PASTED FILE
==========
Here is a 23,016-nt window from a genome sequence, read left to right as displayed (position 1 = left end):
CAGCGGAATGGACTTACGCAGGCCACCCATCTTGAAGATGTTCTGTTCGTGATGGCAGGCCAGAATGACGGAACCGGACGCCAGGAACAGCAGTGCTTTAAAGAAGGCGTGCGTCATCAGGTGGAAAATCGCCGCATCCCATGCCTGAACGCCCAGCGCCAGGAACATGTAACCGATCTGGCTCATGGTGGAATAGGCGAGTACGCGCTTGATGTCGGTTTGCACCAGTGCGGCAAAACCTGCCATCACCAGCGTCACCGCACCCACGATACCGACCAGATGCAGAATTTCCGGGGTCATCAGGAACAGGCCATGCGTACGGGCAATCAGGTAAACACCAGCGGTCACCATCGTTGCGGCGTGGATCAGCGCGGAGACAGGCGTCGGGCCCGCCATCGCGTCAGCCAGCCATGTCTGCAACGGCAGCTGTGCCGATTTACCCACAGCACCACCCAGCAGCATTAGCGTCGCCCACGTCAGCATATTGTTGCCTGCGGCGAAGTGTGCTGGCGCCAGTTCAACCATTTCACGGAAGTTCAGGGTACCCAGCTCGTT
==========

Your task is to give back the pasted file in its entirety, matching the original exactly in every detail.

Here is a 23,016-nt window from a genome sequence, read left to right as displayed (position 1 = left end):
CAGCGGAATGGACTTACGCAGGCCACCCATCTTGAAGATGTTCTGTTCGTGATGGCAGGCCAGAATGACGGAACCGGACGCCAGGAACAGCAGTGCTTTAAAGAAGGCGTGCGTCATCAGGTGGAAAATCGCCGCATCCCATGCCTGAACGCCCAGCGCCAGGAACATGTAACCGATCTGGCTCATGGTGGAATAGGCGAGTACGCGCTTGATGTCGGTTTGCACCAGTGCGGCAAAACCTGCCATCACCAGCGTCACCGCACCCACGATACCGACCAGATGCAGAATTTCCGGGGTCATCAGGAACAGGCCATGCGTACGGGCAATCAGGTAAACACCAGCGGTCACCATCGTTGCGGCGTGGATCAGCGCGGAGACAGGCGTCGGGCCCGCCATCGCGTCAGCCAGCCATGTCTGCAACGGCAGCTGTGCCGATTTACCCACAGCACCACCCAGCAGCATTAGCGTCGCCCACGTCAGCATATTGTTGCCTGCGGCGAAGTGTGCTGGCGCCAGTTCAACCATTTCACGGAAGTTCAGGGTACCCAGCTCGTT